Friday, February 23rd, 2024 Church Directory

Sherburne County

What are the biggest health issues affecting people in Sherburne County?

That’s what Sherburne County Health & Human Services (HHS) is hoping to find out from its residents in the upcoming weeks.
Sherburne County HHS just released its Community Health Assessment Plan, which identifies factors that affect the health of a specific population and determines whether that community has the resources to address those factors.
Since the passage of the Local Public Health Act in 1976, Minnesota Community Health Boards (CHB) have been required to engage in a community health improvement process. As part of that process, every Minnesota CHB must submit its 10 most important community health issues to the Minnesota Dept. of Health by Feb. 15, 2015.
Sherburne County HHS began collecting data last year. In February, the county mailed out a community health survey to 7,500 randomly selected households.
There were 44 questions in the survey, some focusing on demographics, income and education levels. But the main focus was different aspects of health.
People were asked about the type and cost of health insurance; availability of health professionals; types of medications; eating, drinking and smoking habits; exercise; wearing seat belts and an overall feelings of safety in their community. It also asked people to rate the importance of different health issues.
Of the 7,500 surveys mailed out, 1,392 were completed and returned. Last week, Marcia Engvall, Public Health Planner with HHS told members of the county board it was an above-average response compared with other community surveys. She said based on the demographics of those who responded, she believed the group was a good representation of people in the county. 
A team of Sherburne County HHS staff spent several months looking at the data gathered from the survey and identified 10 community health priority areas.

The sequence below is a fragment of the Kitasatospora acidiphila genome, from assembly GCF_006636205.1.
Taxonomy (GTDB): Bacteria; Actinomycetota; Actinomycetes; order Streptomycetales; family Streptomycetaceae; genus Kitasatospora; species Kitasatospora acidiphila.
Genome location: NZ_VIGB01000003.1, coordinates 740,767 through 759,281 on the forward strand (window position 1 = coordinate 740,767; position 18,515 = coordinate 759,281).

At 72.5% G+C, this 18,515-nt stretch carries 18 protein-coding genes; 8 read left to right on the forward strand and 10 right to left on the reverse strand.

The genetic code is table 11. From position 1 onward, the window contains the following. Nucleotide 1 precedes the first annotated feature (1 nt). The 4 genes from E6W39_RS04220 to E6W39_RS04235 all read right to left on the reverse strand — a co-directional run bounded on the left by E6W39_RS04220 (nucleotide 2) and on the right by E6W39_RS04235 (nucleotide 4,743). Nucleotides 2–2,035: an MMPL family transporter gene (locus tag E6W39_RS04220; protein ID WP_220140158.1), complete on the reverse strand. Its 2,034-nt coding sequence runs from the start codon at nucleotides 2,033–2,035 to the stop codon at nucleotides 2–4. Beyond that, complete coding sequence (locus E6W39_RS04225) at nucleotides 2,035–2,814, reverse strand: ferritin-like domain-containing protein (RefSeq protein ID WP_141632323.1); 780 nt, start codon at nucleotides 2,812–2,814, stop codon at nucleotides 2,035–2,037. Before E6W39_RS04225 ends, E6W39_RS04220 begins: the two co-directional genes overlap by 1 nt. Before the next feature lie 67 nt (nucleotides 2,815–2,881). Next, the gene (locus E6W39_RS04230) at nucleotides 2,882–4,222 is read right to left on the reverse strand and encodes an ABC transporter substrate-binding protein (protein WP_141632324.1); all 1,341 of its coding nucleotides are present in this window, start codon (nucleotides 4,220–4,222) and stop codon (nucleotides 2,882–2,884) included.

Top 10 Issues
Below are the top 10 health issues, not in order of priority. 
• Adult Alcohol Use/Drinking and Driving - (One-third of Sherburne County adults report binge drinking during the past 30 days);
• Community Mental Health - (Almost half of Sherburne County adults view ‘mental illness’ as a moderate or serious problem);
• Environmental - (Sherburne County is a Zone 1 radon area, at increased risk for high radon levels and a high risk area for tick-borne diseases);
• Emergency Preparedness - (About two-thirds of Sherburne County adults do not have a family emergency plan);
• Financial Stress - (Unemployment rates in Sherburne County doubled from 2006-2010, trending higher than rates in the State of Minnesota);
• Immunization Education - (Over half of Sherburne County adults report not getting immunized against influenza, tetanus, and pertussis);
• Obesity and Obesity-Related Health Trends - (Approximately 22% of Sherburne County ninth graders are overweight and approximately 70% of adults view obesity, lack of physical exercise and unhealthy eating all as moderate or serious problems);
• Parenting Skills - (Approximately 65% of Sherburne County adults view ‘parents with inadequate or poor parenting skills’ as a moderate or serious problem);
• Risky Behaviors in Youth - (Over half of Sherburne County adults view ‘bullying’ as a moderate or serious problem and half of sixth graders report being made fun of or teased in the last 30 days. Adults also report alcohol, tobacco, marijuana and teen pregnancy as problems);
• Un/Underinsured Status - (Over 60% of Sherburne County adults view people without health insurance or medical coverage and people not getting needed care because of inadequate health insurance or high deductibles as moderate or serious problems. Approximately 13% of Sherburne County adults were without insurance in 2010.
Public Feedback
Now that the top 10 health priority areas have been established, HHS wants the public’s input on which should be the top three to five priorities.
Three community meetings will be held in different parts of the county to discuss the topics.
“We’ll be presenting those 10 topics, asking questions and getting feedback from community partners,” says Matt Jackson, HHS Community Health Coordinator. “After that we’ll work with community partners. We’re putting a work plan together on how to address whatever those topics might be. It’s kind of a strategic plan with not only our agency, but with others in the community who are doing similar work.”
Meetings are scheduled for April 11 at 11:30 a.m. at the Elk River YMCA, April 29 at 7 p.m. at Big Lake High School Lecture Hall, and June 12 at 4 p.m. at Talahi Elementary Media Center.  
To RSVP or for questions, please contact Matt Jackson at 763-765-4115 or